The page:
All systems go for Virgin Orbit's first UK launch, a historic 1st for Europe. Watch it live today.

Editor's update for 4:34 pm ET: Virgin Orbit's "Start Me Up" launch webcast is live in the window above and also available on YouTube (opens in new tab). New takeoff time for its Cosmic Girl carrier plane is targeted for 5:01 p.m. EST (2201 GMT). Today's launch window runs through 6 p.m. EST (2300 GMT).


NEWQUAY, U.K. — A giant leap for the U.K. space sector is set to take place tonight, Monday (Jan. 9), as Virgin Orbit readies for its first-ever launch from Britain, and from Europe.  

The launch, which could still be hampered by bad weather or technical glitches, will be Virgin Orbit's first from a location other than the company's U.S. homebase in California's Mojave Desert. It will also be the first-ever orbital launch from the U.K., although the country previously launched a satellite into orbit atop a homegrown rocket from Australia in the early 1970s. The new mission, called "Start Me Up," after a song by legendary British band the Rolling Stones, will see Virgin Orbit's converted Boeing 747-400 airplane Cosmic Girl take off from an airport in Newquay, a popular tourist town on the picturesque Atlantic Coast of the Cornwall region in southwest England. 

If all goes to plan, Cosmic Girl, with Virgin Orbit's two-stage Launcher One rocket tucked beneath its wing, will take off from the the Newquay Airport, now dubbed Spaceport Cornwall, between 4:40 and 6 p.m. EST (2140 and 2300 GMT) tonight. Then, it will ascend to an altitude of 35,000 feet (10.6 kilometers) above the Atlantic Ocean before releasing the rocket about an hour into the flight. Launcher One will perform one orbital burn with each of its two stages before releasing its cargo of nine small satellites. You can watch the launch on YouTube (opens in new tab) in the window above beginning at 4 p.m. EST (2100 GMT), courtesy of Virgin Orbit, or directly at the company's YouTube (opens in new tab).

Related: The UK really wants commercial spaceports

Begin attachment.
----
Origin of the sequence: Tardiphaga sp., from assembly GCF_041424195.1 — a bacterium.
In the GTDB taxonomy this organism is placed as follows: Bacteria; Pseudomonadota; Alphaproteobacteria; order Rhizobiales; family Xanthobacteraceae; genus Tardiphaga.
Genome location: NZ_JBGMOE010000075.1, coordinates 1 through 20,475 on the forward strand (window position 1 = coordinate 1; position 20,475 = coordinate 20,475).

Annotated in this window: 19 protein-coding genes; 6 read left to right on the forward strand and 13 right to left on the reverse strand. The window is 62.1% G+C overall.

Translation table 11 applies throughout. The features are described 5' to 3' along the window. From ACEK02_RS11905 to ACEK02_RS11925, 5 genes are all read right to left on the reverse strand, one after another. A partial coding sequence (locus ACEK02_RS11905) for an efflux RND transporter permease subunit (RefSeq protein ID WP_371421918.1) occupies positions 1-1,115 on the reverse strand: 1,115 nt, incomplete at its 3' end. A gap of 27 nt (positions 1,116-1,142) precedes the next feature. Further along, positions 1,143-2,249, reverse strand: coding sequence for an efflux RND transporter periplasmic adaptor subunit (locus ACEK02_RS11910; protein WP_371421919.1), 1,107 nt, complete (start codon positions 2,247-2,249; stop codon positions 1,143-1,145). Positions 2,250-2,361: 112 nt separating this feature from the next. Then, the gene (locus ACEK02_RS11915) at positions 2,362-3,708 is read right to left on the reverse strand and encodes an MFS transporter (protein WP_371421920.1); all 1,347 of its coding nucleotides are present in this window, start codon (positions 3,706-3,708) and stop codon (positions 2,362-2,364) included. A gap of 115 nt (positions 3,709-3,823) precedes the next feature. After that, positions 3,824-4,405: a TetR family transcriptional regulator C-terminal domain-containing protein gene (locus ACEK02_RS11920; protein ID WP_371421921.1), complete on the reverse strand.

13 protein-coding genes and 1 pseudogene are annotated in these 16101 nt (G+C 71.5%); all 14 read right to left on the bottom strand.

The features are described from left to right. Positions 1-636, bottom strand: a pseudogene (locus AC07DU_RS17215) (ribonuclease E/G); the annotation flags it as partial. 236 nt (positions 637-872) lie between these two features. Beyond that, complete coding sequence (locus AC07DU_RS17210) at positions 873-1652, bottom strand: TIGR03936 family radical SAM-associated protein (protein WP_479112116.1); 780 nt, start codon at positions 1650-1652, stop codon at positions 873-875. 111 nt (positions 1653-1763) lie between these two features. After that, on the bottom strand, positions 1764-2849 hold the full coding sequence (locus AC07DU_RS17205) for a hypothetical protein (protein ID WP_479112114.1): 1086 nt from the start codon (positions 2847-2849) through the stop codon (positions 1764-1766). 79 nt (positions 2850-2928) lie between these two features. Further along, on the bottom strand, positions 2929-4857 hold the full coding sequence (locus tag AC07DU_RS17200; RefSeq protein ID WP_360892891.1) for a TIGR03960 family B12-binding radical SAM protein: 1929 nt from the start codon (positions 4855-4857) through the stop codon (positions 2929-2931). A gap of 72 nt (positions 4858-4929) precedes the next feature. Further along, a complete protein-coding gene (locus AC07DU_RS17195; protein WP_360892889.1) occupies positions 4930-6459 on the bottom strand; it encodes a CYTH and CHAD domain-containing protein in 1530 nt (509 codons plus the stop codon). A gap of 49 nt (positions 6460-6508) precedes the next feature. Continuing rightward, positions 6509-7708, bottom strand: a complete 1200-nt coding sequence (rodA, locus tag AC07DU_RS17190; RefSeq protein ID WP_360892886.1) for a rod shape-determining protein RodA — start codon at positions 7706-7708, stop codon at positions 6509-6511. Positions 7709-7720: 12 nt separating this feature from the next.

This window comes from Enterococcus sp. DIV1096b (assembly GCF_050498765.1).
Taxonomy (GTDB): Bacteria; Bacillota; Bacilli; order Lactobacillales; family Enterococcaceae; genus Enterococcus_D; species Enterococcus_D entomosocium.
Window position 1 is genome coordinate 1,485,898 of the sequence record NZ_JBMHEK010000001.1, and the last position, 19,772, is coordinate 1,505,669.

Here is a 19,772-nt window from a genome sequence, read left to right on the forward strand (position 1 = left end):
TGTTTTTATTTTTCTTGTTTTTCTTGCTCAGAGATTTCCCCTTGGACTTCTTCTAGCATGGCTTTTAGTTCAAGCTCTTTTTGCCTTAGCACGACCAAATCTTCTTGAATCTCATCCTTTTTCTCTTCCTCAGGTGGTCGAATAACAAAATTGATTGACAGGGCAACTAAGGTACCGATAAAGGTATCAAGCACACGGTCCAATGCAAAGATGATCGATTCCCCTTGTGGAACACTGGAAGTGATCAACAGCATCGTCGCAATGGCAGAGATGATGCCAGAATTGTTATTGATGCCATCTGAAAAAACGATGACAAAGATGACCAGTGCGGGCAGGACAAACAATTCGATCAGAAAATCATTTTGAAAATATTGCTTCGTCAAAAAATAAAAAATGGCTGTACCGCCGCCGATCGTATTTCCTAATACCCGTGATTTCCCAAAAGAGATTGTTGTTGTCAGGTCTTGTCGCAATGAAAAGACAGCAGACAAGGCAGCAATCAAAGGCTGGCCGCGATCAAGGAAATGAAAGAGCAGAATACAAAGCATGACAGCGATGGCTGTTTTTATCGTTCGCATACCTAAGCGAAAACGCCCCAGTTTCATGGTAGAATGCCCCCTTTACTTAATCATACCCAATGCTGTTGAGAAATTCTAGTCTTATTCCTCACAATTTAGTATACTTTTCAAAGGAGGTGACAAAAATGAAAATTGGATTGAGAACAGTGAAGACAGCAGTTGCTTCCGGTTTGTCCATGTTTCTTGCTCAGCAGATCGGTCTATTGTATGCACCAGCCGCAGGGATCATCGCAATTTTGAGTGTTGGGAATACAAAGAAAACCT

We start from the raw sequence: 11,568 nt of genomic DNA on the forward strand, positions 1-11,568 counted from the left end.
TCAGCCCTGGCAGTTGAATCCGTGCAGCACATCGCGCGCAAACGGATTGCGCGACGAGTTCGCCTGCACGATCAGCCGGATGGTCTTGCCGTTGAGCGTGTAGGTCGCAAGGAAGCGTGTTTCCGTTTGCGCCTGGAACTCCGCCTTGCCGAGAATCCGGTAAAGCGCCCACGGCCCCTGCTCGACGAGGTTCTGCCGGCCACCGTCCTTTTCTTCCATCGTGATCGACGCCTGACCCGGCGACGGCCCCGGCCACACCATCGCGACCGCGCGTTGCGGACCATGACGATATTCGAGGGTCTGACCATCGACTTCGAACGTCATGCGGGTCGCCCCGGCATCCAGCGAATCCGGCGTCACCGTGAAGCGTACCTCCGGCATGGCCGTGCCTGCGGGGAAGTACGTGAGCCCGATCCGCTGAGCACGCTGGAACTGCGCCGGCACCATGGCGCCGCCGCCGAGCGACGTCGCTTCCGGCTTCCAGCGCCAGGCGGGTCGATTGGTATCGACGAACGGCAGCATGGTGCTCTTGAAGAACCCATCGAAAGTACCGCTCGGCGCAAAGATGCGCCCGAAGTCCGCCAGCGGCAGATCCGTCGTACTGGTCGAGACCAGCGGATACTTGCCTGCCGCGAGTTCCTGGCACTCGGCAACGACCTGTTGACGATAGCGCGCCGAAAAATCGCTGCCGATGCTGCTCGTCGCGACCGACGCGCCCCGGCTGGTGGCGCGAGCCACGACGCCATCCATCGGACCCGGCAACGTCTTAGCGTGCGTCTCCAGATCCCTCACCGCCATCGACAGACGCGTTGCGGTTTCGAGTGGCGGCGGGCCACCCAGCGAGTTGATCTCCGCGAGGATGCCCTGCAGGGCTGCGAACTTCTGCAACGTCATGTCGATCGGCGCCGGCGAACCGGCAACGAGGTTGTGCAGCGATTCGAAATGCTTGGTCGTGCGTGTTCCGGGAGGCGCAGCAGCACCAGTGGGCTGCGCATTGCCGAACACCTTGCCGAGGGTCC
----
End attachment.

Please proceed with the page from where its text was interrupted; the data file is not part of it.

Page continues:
"We'll do a three minute burn on the first stage, followed by about six minutes of second-stage burn," Dan Hart, Virgin Orbit CEO said during a pre-launch news conference on Sunday (Jan. 8). "We'll coast around Antarctica, come up around near Australia. And then we'll watch the final burn and the payloads deploy."

The night-time launch slot, which may be disappointing for viewers, was selected because of the orbital requirements of the clients' satellites, Hart added.

The rocket, which arrived in the U.K. in October, completed its wet dress rehearsal (a complete rundown of the pre-launch procedure) last week. Virgin Orbit's team was ready to proceed with fuelling later on Sunday, according to Hart. 

For Spaceport Cornwall, which received its spaceport license from the U.K. Civil Aviation Authority in November, the Start Me Up mission is what the region, as well as an entire country, hope to be a beginning of a long and fruitful cooperation. 

"The space industry is worth around £6.5 billion [$7.7 billion] annually for the U.K. economy," Ian Annett, deputy CEO of the U.K. Space Agency, which co-funded the development of Spaceport Cornwall, said during the news conference. 

"As a country, we are absolutely fantastic at designing and building satellites: We build more satellites than anywhere else outside of the U.S.," he said. "So it helps to develop an end-to-end capability so that we can do everything."